At a time of escalated tensions with the West over Ukraine, Russia says it is negotiating with eight governments around the world for access to military facilities, to enable it to extend its long-range naval and strategic bomber capabilities.
Defense Minister Sergei Shoigu said last Wednesday the military was engaged in talks with Cuba, Venezuela, Nicaragua, Algeria, Cyprus, the Seychelles, Vietnam and Singapore.
“We need bases for refueling near the equator, and in other places,” ITAR-Tass quoted him as saying.
Russia is not looking to establish bases in those locations, but to reach agreement to use facilities there when required.
The countries are all strategically located – in three leftist-ruled countries close to the U.S.; towards either end of the Mediterranean; in the Indian Ocean south of the Gulf of Aden; and near some of the world’s most important shipping lanes in the Malacca Strait and South China Sea.
Access to the new locations would extend the Russian military’s potential reach well beyond its existing extraterritorial bases, at the Syrian port of Tartus and in former Soviet states – Ukraine’s Sevastopol, Armenia, Belarus, Tajikistan, Kyrgyzstan, Kazakhstan and the occupied Georgian regions of Abkhazia and South Ossetia.
Shoigu said Russia was also beefing up its existing military presence in the post-Soviet region, doubling its troop numbers in Tajikistan and Kyrgyzstan, and deploying a regiment of troops to Belarus where it already has fighter aircraft stationed.
The RIA Novosti state news agency commented
“Russia has started reviving its navy and strategic aviation since mid-2000s, seeing them as a tool to project the Russian image abroad and to protect its national interests around the globe.”
“Now, Moscow needs to place such military assets in strategically important regions of the world to make them work effectively toward the goal of expanding Russia’s global influence.”
During his previous tenure at the Kremlin, President Vladimir Putin in 2002 shut down a Cold War-era radar base in Cuba and a naval base in Cam Ranh Bay, Vietnam. Russia cited financial constraints, but the move was also seen at the time as an attempt to improve relations with Washington.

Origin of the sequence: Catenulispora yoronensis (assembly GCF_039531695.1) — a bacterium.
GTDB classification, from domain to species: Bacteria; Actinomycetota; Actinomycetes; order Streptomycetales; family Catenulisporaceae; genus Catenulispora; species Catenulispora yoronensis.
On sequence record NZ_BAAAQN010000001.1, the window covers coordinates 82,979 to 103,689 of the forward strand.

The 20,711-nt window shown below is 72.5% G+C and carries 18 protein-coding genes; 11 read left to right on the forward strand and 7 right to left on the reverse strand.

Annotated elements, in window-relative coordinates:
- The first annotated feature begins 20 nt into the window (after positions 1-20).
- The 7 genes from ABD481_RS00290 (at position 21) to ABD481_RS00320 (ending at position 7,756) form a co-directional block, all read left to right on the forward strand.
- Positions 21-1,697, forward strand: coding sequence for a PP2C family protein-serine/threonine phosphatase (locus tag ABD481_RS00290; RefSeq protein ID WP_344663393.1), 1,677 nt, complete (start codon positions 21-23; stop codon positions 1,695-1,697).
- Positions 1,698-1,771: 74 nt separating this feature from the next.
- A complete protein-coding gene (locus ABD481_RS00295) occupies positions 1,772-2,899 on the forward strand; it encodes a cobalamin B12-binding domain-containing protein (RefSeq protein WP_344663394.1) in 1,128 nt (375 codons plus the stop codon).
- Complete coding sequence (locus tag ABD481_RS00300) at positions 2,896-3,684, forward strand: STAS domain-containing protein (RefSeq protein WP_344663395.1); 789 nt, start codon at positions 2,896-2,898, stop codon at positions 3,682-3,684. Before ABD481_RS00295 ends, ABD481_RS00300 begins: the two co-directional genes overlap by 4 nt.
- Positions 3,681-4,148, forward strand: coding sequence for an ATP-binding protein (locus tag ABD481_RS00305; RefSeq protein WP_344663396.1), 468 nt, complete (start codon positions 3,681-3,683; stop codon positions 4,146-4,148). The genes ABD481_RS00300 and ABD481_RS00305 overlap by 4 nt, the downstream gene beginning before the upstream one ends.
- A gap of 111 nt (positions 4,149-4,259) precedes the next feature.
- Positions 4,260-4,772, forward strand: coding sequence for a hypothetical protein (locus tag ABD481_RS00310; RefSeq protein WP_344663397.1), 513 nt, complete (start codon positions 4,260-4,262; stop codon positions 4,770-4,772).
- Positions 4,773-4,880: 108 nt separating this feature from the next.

The listening station near Havana had been a key intelligence facility for decades, while the Vietnamese base, which was built by the U.S. during the Vietnam War, was leased to the Soviet Union in 1979 and became the largest Soviet base in the world beyond Moscow’s Warsaw Pact allies.
Upon his return to the presidency in 2012, Putin began exploring options to renew alliances with the communist countries, and Russian Navy chief Vice Admiral Viktor Chirkov said that year Cuba and Vietnam were in the frame.
Russia is now helping Vietnam to upgrade facilities at Cam Ranh Bay, including a submarine training center, and Russia is negotiating for preferential access to refueling and repair facilities there for its ships.
As for the Western hemisphere, Russian Navy ships in 2008 made their first visit since the end of the Cold War, holding joint maneuvers with the Venezuelan Navy in the Caribbean, navigating the Panama Canal, and making a port call in Havana.
Russian Navy vessels visited Cuba again in 2009 and last August – and last Wednesday, a Russian intelligence-gathering ship, the Viktor Leonov, docked in Havana harbor with no explanation from the government or state media coverage, the Associated Press reported.
Russian strategic bombers also visited the region in 2008 – for the first
time since long-range flights by the aircraft were halted after the Soviet Union’s collapse – and again last fall, when two Tupolev “Blackjacks” carried out combat training patrols between Venezuela and Nicaragua.
Russian defense spending has been climbing sharply in the years since its last military engagement – the invasion of Georgia in August 2008 – and early this year it was reported to have overtaken Britain to become the world’s third biggest spender, behind the U.S. and China.
According to the British consultancy HIS Jane’s, Russia’s defense expenditure has more than doubled since 2007, and will have tripled by 2016.